In either case they have nearly the same dimensions and are designed to allow you to add leg extensions for added top shelf verticality. For the version 2 Ikea Jerker desk, two came with every box that looked like this:

Ikea Jerker Version 2 Height Extension Kit (and Top Shelf)erkerbox2

As Jerkers themselves become harder and harder to find it is the little things, like these plastic connectors (and the hard to find bolts that inspired this website), that get even more scarce.

So, with this post I am documenting the size, shape, and design of the “106213” connector. I hope this will be useful for the 3d printing crowd, and/or for an experienced woodworker to maybe play around with.

Ikea Jerker height extension connector piece dimensions

The original “height extension connector” (aka the “106213”) is made of polyproploene plastic (that’s number 5 on the recycling chart), and is basically a hollow box with exterior dimensions of the interior of a Jerker leg.

When properly placed, the height extension connector can be pushed down into the top of a leg until the connector reaches its halfway point where when what I’m calling the “lip” will prevent it from going too far down. Then, eight nuts, previously placed into both ends of the connector can be bolted into place and provide a secure and mostly wobble free upper story (or two) to your Ikea Jerker (btw, it may be the case that newer version 2 connectors have a more wobble free design – but I have not done enough studies to confirm this).

As you can see with the bottom view of my illustration (pictured above) there hollow “racecar” shape on the inside of the version 1 (and a kind of boxier version in the version 2). Harder to see, in my digital reconstruction, are the chamfered edges at the top and bottom that allow the connector to start easy.

You may also have noted some suspicious-looking packing tape placed over the ends of the black extension connectors. These are my own idea, with the intention of preventing my nuts from falling out and running down my leg.

Yeah, you can laugh, but this is serious Jerker life, and I’ve had my nuts fall down my legs (perhaps because the old polypropylene retainers have been aging).

Anyway, to avoid your own nut loss I recommend you place a piece of packing tape on the bottom of your own connectors (but be sure to puncture the holes you’ve covered up with the tape so as to make it easier for your bolts to screw into the nuts).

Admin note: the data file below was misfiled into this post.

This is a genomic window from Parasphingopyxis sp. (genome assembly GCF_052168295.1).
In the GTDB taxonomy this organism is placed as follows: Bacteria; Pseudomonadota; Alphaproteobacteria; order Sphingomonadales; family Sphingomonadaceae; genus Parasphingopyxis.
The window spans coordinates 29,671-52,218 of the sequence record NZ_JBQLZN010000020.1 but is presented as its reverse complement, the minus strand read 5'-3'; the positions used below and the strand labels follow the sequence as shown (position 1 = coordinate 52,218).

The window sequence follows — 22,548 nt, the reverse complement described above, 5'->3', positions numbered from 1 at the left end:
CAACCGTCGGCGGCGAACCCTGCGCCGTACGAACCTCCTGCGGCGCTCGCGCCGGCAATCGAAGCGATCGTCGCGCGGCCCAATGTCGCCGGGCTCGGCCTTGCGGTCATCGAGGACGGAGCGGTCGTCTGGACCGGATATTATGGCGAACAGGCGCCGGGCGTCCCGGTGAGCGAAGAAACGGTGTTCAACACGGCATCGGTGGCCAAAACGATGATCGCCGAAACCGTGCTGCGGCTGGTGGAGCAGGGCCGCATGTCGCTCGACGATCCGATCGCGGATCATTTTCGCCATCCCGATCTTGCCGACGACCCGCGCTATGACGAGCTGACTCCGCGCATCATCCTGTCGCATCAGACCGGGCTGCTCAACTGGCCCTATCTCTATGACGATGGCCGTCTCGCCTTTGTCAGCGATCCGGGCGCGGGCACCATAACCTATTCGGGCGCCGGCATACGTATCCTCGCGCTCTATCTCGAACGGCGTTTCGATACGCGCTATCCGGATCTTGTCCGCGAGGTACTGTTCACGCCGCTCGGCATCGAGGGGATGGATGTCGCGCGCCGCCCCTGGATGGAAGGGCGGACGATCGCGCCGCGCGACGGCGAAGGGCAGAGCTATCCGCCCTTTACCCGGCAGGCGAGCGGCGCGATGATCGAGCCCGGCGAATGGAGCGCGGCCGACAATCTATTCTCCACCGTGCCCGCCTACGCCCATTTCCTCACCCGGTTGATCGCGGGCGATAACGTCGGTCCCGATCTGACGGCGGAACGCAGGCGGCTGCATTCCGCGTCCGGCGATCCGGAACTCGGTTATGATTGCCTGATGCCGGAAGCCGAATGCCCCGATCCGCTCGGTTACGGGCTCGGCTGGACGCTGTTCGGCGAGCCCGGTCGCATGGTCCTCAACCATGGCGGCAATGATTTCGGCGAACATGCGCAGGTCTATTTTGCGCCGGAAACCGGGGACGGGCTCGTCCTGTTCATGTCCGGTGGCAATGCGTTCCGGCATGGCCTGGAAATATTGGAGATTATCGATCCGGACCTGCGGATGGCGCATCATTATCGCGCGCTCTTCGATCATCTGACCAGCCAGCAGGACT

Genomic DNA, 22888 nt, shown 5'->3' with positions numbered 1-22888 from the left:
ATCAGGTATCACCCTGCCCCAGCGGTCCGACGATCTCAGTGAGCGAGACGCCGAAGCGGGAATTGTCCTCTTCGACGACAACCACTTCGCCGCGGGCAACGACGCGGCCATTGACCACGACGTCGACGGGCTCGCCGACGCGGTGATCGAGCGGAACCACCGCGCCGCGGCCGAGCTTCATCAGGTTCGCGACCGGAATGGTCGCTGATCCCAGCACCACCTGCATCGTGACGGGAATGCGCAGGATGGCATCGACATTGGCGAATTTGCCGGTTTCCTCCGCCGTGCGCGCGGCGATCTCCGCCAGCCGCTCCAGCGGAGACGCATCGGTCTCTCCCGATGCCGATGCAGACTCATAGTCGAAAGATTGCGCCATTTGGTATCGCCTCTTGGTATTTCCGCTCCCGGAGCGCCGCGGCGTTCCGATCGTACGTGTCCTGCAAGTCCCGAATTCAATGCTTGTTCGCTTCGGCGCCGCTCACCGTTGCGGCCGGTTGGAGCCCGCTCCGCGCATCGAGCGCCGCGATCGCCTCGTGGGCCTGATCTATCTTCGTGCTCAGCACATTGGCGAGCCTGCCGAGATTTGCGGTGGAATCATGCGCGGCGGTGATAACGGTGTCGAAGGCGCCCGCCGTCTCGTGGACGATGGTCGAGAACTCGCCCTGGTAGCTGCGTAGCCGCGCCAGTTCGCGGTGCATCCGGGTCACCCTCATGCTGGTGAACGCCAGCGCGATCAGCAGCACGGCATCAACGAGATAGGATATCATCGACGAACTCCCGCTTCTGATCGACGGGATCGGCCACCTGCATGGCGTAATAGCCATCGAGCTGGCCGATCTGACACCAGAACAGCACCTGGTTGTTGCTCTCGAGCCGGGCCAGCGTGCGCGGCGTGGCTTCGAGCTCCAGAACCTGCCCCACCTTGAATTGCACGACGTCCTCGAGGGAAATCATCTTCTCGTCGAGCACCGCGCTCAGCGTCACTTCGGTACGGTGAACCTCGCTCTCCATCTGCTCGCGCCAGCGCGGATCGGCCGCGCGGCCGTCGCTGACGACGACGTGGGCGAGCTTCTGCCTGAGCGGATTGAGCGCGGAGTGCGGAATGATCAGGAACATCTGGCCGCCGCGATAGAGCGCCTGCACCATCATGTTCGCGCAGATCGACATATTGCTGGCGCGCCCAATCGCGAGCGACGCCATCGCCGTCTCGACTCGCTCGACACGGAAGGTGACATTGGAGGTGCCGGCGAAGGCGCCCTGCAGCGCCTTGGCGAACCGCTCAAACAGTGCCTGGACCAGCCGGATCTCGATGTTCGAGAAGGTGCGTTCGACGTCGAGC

In addition, here is the proper placement from the instructional cutaway:

Height Extension Connector Instructions from the Ikea Jerker version 1 manual

In case you were wondering, life without extension connectors gets very complicated and less space efficient, looking something like this:

heightening an Ikea Jerker without plastic connectors

For more on how I did this hack, look at my post entitled Heightening Your Ikea Jerker The Hard Way.

Why I switched from Ikea Jerker Version 1 to Version 2

My last Ikea Jerker Version 1 desk

When I started using Ikea Jerkers (or collecting them might be a better way of putting it) I started with the Version 1. I paid $200 for it and collected about five or six (or maybe seven) after that. I ultimately settled on the “birch” coloured one, in part because I liked it better, in part because it’s legs always came in grey (the same colour as all version 2 legs). But at some point in my Jerker journey I decided to make the switch from Version 1 to Version 2. And here’s why:

Ikea Jerker version 1 desktop sitting upside down on a version 2 desktop

That’s my old Ikea Jerker version 1 desktop sitting inverted atop my then new first version 2 desktop. Can you see the size difference? The version 2 is wider and deeper.

I loved the pull out arms of the Version 1. [btw, the big drill hole at the center of the back of the Version 1 desktop was my addition and not a built in feature]

Ikea Jerker Version 1, arms extended and inverted on top of an Ikea Jerker Version 2

But, as you can see, while they get you closer to the desk (and look awesome) when they’re extended they don’t ultimately increase your desktop area as much as the Version 2 can.